by Beth Groundwater
The first two books in my RM Outdoor Adventures mystery series, Deadly Currents and Wicked Eddies (both shown above), take place in rural Chaffee County, situated in the upper Arkansas River valley in central Colorado.
The county has about 17,000 residents in the winter. Most of them live in the small city of Salida, where my whitewater river ranger Mandy Tanner lives, and in the two towns of Buena Vista to the north and Poncha Springs to the west, at the base of the Monarch Mountain ski area, where Mandy works as a ski patroller in the winter. The Arkansas Headwaters Recreation Area (AHRA) headquarters building, where Mandy works spring through fall, is in downtown Salida, one block from the river.
The county population doubles in the summer when tourists and part-timers flood in. They scamper around the county, engaging in whitewater rafting, mountain biking, hiking, climbing, fly fishing, off-roading, birding, horseback riding, antiquing and all the other warm weather activities the valley offers.
One fourth of Colorado’s 54 “fourteeners”, mountain peaks measuring over 14,000 feet in altitude, are located in the Chaffee County. One of those, Mt. Shavano appears on the patch of the Chaffee County Sheriff’s office (in the photo below). The patch shows the “Angel of Shavano,” an angel-shaped area of snow that appears on Mt. Shavano each June as snows melt (see second photo).
To learn how the Chaffee County Sheriff’s Office operates, I interviewed Undersheriff Keith Pinkston, who is their lead detective. He is in charge of two other detectives in their small Investigations Division. He educated me on how their procedures differ from those I learned in El Paso County Sheriff’s Citizen’s Academy, where I used to live. Because the Chaffee County Sheriff’s Office has only three detectives, patrol officers conduct their own investigations of crimes, except when the crimes are major, such as murder.
Chaffee County averages about one murder case a year, though the detectives need to investigate many more unintended deaths, fatal accidents, and suicides to rule out murder. Their (imaginary) murder rate has soared with the releases of Deadly Currents and Wicked Eddies!
Since the Chaffee County Sheriff’s Office is small, they request outside help for many of the tasks associated with a murder investigation, and they are adept at coordinating with outsiders. They rely on the Colorado Bureau of Investigation to process much of the forensic evidence they collect at crime scenes. They may call in the investigator from the District Attorney’s Office to help. And, they may request officers from the Colorado State Patrol to work with their detectives to solve major cases.
While the county has an elected coroner, he is not a forensic pathologist. So, if an autopsy is needed, the body is sent outside the county to the Pueblo County Coroner’s Office located in the city of Pueblo, Colorado. This is what happens to the body of Tom King, the person Mandy Tanner pulls out of the Arkansas River in Deadly Currents, who dies on the river bank.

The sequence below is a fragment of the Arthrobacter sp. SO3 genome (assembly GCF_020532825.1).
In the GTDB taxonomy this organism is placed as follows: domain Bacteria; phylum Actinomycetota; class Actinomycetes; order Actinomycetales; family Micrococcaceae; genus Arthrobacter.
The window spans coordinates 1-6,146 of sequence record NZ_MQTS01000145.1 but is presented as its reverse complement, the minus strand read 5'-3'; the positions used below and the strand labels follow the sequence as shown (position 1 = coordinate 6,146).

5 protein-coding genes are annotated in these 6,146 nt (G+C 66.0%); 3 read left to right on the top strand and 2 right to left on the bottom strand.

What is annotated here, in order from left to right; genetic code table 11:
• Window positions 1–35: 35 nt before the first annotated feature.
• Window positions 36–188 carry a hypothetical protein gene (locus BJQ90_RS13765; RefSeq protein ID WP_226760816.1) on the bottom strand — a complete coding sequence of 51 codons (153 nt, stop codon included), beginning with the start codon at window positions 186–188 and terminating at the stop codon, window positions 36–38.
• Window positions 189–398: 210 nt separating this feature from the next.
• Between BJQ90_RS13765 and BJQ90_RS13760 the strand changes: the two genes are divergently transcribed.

Keith Pinkston also explained how the Chaffee County Sheriff’s Office works with river rangers like Mandy who discover dead bodies in or alongside the Arkansas River, or who pull people out of the river who later die. While the Sheriff’s Office is responsible for investigating deaths, the river ranger(s) who are the “first responders” are a part of the investigative team. The river rangers’ primary responsibility is extracting the body from the river, but they also share information with the detectives about what they found, and they may testify in court.
Mandy Tanner has a personal stake in the murder cases she becomes involved in the two books because they affect people she is very close to. Therefore, she gets tangled up in the investigations much more than river rangers usually do. Victor Quintana, the detective assigned to both cases (and Keith Pinkston's fictional counterpart), is willing to share information with her, because in Chaffee County, as in many rural counties, all of the law enforcement and fire/rescue personnel work and train together on search and rescue teams and become a close-knit community.
The vehicles the Chaffee County Sheriff’s Office use are 4-wheel drive Ford Broncos (for frequent snowy or muddy road conditions) and Crown Victoria patrol cars. Every vehicle contains a rifle, a 12-gauge shotgun with lethal ammunition, and another one with non-lethal ammunition, all stored in brackets. Each deputy has their own patrol car.
Like many rural Sheriff’s Offices, Chaffee County’s constantly could use more funding. Only some of the deputies have Kevlar helmets and vests. And, the deputies are responsible for supplying their own sidearm, so there’s quite a variety. They also carry shoulder radios, handcuffs, pepper spray, and either an ASP tactical baton or a TASER.
The Chaffee County Sheriff’s Office may be small, and on a tight budget, but the deputies I met there had a friendly, professional attitude and took their assignments seriously. They were also very willing to help this mystery author with her research. What interactions have you had with your local sheriff's office or police department? What is your impression of them? If you'd like to learn more, you should see if they offer a citizen's academy like the one I attended in El Paso County.